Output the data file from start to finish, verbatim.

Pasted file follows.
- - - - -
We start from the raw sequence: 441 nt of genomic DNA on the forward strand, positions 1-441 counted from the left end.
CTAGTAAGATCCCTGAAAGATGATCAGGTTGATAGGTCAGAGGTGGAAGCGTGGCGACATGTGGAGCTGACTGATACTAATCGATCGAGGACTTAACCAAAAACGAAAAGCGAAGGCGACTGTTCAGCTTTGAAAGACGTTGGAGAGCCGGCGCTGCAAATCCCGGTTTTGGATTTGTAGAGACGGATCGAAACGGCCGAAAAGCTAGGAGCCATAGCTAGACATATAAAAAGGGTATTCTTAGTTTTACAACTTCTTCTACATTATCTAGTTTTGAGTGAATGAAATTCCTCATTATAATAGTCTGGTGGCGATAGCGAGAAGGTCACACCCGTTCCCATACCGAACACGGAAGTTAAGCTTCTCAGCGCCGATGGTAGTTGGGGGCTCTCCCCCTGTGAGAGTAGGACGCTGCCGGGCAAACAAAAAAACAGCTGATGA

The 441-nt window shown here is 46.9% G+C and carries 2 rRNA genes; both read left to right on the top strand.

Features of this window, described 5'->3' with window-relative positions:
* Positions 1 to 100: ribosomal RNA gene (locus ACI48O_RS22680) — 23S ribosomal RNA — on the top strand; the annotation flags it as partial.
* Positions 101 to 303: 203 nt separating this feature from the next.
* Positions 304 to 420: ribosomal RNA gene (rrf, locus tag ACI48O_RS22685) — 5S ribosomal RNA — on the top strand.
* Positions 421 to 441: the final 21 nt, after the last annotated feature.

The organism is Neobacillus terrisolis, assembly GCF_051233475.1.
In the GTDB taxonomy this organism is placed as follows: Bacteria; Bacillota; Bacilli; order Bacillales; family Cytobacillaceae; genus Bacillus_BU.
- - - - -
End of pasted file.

We start from the raw sequence: 441 nt of genomic DNA on the forward strand, positions 1-441 counted from the left end.
CTAGTAAGATCCCTGAAAGATGATCAGGTTGATAGGTCAGAGGTGGAAGCGTGGCGACATGTGGAGCTGACTGATACTAATCGATCGAGGACTTAACCAAAAACGAAAAGCGAAGGCGACTGTTCAGCTTTGAAAGACGTTGGAGAGCCGGCGCTGCAAATCCCGGTTTTGGATTTGTAGAGACGGATCGAAACGGCCGAAAAGCTAGGAGCCATAGCTAGACATATAAAAAGGGTATTCTTAGTTTTACAACTTCTTCTACATTATCTAGTTTTGAGTGAATGAAATTCCTCATTATAATAGTCTGGTGGCGATAGCGAGAAGGTCACACCCGTTCCCATACCGAACACGGAAGTTAAGCTTCTCAGCGCCGATGGTAGTTGGGGGCTCTCCCCCTGTGAGAGTAGGACGCTGCCGGGCAAACAAAAAAACAGCTGATGA

The 441-nt window shown here is 46.9% G+C and carries 2 rRNA genes; both read left to right on the top strand.

Features of this window, described 5'->3' with window-relative positions:
* Positions 1 to 100: ribosomal RNA gene (locus ACI48O_RS22680) — 23S ribosomal RNA — on the top strand; the annotation flags it as partial.
* Positions 101 to 303: 203 nt separating this feature from the next.
* Positions 304 to 420: ribosomal RNA gene (rrf, locus tag ACI48O_RS22685) — 5S ribosomal RNA — on the top strand.
* Positions 421 to 441: the final 21 nt, after the last annotated feature.

The organism is Neobacillus terrisolis, assembly GCF_051233475.1.
In the GTDB taxonomy this organism is placed as follows: Bacteria; Bacillota; Bacilli; order Bacillales; family Cytobacillaceae; genus Bacillus_BU.